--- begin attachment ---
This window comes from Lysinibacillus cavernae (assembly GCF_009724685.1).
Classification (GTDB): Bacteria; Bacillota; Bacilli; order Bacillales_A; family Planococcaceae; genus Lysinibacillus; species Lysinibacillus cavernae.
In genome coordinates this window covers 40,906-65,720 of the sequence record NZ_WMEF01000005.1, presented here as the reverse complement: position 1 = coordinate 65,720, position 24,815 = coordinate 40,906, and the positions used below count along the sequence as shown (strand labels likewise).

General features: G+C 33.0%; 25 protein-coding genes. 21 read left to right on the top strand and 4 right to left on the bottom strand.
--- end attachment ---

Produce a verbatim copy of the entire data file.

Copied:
This window comes from Lysinibacillus cavernae (assembly GCF_009724685.1).
Classification (GTDB): Bacteria; Bacillota; Bacilli; order Bacillales_A; family Planococcaceae; genus Lysinibacillus; species Lysinibacillus cavernae.
In genome coordinates this window covers 40,906-65,720 of the sequence record NZ_WMEF01000005.1, presented here as the reverse complement: position 1 = coordinate 65,720, position 24,815 = coordinate 40,906, and the positions used below count along the sequence as shown (strand labels likewise).

General features: G+C 33.0%; 25 protein-coding genes. 21 read left to right on the top strand and 4 right to left on the bottom strand.